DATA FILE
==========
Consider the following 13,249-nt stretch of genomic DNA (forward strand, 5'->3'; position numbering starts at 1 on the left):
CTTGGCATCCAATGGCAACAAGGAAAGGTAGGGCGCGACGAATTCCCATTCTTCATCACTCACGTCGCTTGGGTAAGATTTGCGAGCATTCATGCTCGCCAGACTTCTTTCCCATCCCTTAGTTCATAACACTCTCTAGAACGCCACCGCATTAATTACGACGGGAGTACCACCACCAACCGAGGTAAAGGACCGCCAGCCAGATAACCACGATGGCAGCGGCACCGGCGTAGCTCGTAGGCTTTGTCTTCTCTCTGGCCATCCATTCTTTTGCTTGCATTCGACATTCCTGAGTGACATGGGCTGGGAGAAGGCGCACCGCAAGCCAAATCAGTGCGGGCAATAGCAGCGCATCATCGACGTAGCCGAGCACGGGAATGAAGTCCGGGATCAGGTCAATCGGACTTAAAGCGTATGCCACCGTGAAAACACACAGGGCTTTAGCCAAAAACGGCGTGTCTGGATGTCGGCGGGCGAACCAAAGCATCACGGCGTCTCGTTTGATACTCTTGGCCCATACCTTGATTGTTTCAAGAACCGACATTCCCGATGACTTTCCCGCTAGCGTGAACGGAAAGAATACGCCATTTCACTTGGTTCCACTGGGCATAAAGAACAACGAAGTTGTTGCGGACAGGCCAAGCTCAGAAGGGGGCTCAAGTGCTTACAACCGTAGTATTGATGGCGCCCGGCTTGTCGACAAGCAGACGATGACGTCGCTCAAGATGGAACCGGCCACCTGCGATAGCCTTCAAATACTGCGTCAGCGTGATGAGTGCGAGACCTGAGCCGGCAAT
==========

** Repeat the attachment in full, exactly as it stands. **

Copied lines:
Consider the following 13,249-nt stretch of genomic DNA (forward strand, 5'->3'; position numbering starts at 1 on the left):
CTTGGCATCCAATGGCAACAAGGAAAGGTAGGGCGCGACGAATTCCCATTCTTCATCACTCACGTCGCTTGGGTAAGATTTGCGAGCATTCATGCTCGCCAGACTTCTTTCCCATCCCTTAGTTCATAACACTCTCTAGAACGCCACCGCATTAATTACGACGGGAGTACCACCACCAACCGAGGTAAAGGACCGCCAGCCAGATAACCACGATGGCAGCGGCACCGGCGTAGCTCGTAGGCTTTGTCTTCTCTCTGGCCATCCATTCTTTTGCTTGCATTCGACATTCCTGAGTGACATGGGCTGGGAGAAGGCGCACCGCAAGCCAAATCAGTGCGGGCAATAGCAGCGCATCATCGACGTAGCCGAGCACGGGAATGAAGTCCGGGATCAGGTCAATCGGACTTAAAGCGTATGCCACCGTGAAAACACACAGGGCTTTAGCCAAAAACGGCGTGTCTGGATGTCGGCGGGCGAACCAAAGCATCACGGCGTCTCGTTTGATACTCTTGGCCCATACCTTGATTGTTTCAAGAACCGACATTCCCGATGACTTTCCCGCTAGCGTGAACGGAAAGAATACGCCATTTCACTTGGTTCCACTGGGCATAAAGAACAACGAAGTTGTTGCGGACAGGCCAAGCTCAGAAGGGGGCTCAAGTGCTTACAACCGTAGTATTGATGGCGCCCGGCTTGTCGACAAGCAGACGATGACGTCGCTCAAGATGGAACCGGCCACCTGCGATAGCCTTCAAATACTGCGTCAGCGTGATGAGTGCGAGACCTGAGCCGGCAAT